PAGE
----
That’s an increase of more than 2 percent in ADHD diagnoses compared to a decade ago, researchers from the Centers for Disease Control and Prevention reported today.
The new findings don’t necessarily mean that more kids are developing ADHD, said the study’s lead author Dr. Lara Akinbami, a medical officer at the CDC’s National Center for Health Statistics.
“This change is reflected in numerous national data sets,” Akinbami explained. “It’s robust and real. But we can’t say whether it’s a true increase in prevalence or just better detection.”
For her part, Akinbami suspects that health professionals and parents are just more tuned in to the diagnosis. “It probably indicates that children have a better opportunity to get diagnosed now, rather than a huge change in the numbers of children with ADHD,” she said.
The new data are from a national survey that included approximately 40,000 households per year, Akinbami explained. From that survey, researchers collected information on 8,000 to 12,000 children each year in a nationally representative sample.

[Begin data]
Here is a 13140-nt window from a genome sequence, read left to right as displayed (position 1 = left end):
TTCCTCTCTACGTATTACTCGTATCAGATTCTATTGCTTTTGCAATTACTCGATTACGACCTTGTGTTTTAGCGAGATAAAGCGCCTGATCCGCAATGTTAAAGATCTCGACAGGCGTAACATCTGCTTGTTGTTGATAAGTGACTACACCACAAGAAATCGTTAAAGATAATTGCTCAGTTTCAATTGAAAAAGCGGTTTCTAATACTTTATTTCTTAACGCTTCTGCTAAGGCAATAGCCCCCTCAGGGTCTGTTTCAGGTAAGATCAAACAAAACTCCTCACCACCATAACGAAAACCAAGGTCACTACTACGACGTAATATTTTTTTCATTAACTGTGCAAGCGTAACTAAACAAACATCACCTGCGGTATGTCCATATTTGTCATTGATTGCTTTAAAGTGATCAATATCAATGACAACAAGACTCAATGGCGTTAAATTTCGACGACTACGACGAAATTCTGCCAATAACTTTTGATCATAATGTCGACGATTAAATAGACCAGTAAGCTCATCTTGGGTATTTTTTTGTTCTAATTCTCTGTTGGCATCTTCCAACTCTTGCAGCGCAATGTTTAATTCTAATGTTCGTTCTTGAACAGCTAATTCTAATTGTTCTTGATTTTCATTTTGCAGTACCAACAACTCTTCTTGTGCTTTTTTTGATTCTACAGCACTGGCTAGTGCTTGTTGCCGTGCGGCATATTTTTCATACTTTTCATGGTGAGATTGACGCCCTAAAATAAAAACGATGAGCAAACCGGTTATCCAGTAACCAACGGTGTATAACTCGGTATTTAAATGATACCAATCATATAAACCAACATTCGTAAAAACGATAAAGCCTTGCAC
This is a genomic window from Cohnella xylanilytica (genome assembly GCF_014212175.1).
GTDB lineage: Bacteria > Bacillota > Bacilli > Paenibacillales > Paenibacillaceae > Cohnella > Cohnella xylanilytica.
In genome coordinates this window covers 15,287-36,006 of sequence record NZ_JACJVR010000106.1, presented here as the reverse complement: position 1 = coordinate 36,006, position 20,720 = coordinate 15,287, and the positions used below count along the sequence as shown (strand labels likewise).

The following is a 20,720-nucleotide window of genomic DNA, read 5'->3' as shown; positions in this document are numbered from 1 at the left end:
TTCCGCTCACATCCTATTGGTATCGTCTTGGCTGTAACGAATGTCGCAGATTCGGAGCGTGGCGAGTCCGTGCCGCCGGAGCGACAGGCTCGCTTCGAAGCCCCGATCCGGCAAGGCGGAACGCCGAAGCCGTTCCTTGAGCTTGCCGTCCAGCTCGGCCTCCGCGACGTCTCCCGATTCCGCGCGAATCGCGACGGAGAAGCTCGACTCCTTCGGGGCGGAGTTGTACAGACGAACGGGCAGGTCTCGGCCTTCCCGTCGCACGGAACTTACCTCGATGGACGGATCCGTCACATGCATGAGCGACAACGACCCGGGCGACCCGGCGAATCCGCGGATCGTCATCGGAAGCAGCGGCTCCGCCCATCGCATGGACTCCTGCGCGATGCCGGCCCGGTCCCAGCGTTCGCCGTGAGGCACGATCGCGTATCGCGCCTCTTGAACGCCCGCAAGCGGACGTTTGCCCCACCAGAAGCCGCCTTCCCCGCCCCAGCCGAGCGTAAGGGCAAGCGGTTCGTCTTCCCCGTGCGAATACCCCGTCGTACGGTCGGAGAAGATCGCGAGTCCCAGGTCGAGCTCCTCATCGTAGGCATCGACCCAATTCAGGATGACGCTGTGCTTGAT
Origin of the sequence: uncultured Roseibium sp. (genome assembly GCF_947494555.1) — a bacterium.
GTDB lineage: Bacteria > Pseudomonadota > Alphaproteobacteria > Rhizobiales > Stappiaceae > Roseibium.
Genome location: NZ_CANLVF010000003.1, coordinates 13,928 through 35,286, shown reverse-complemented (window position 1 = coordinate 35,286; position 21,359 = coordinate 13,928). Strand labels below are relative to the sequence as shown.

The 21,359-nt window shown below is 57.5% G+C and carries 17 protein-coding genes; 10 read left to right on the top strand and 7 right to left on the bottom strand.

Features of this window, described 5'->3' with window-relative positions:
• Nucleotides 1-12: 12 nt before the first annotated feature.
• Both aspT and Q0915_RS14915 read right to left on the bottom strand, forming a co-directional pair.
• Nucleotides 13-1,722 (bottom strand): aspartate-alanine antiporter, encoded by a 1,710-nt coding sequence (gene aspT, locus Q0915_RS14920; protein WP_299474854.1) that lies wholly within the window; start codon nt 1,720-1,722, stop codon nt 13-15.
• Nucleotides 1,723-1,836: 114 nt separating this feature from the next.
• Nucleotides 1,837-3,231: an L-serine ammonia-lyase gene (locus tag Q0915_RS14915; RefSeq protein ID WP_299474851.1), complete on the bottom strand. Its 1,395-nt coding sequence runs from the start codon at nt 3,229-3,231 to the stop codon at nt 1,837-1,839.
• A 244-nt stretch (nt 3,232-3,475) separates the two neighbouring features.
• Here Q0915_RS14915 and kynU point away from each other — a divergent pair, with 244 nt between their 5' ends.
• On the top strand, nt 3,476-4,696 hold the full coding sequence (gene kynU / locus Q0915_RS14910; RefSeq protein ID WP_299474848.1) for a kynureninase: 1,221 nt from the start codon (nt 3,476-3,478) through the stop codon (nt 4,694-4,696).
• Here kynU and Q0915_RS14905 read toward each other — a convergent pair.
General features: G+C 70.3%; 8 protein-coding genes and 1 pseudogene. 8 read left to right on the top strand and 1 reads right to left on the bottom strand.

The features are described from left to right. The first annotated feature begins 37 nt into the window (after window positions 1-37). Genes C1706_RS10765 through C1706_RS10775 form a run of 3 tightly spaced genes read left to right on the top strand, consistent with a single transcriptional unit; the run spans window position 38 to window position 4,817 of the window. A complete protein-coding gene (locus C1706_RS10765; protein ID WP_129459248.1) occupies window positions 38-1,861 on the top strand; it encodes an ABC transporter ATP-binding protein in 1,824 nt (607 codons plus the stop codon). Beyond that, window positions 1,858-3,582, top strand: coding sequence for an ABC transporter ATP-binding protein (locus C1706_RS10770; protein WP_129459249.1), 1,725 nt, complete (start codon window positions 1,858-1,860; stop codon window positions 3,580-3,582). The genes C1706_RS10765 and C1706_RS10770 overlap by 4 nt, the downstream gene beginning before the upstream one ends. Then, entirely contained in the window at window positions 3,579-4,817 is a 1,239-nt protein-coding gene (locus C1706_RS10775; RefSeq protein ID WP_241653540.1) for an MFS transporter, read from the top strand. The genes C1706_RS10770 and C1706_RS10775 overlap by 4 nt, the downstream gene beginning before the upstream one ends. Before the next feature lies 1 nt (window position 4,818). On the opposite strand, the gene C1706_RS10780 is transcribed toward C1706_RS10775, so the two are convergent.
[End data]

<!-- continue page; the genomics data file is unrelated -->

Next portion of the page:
Akinbami and her colleagues found that ADHD diagnoses rose almost equally in boys and girls between 1998 and 2009. Diagnoses in girls climbed from 3.6 percent to 5.5 percent, as compared to 9.9 percent to 12.3 percent in boys.
The biggest surprise for Akinbami and her colleagues was the rise in diagnoses in minority and poor children, who, with the exception of Mexican children, have more than caught up with the rest of the population.
One finding that has the researchers puzzled is the continued low rate of ADHD in the Western states, where the diagnosis has ranged from 5.4 percent to 5.8 percent over the last decade.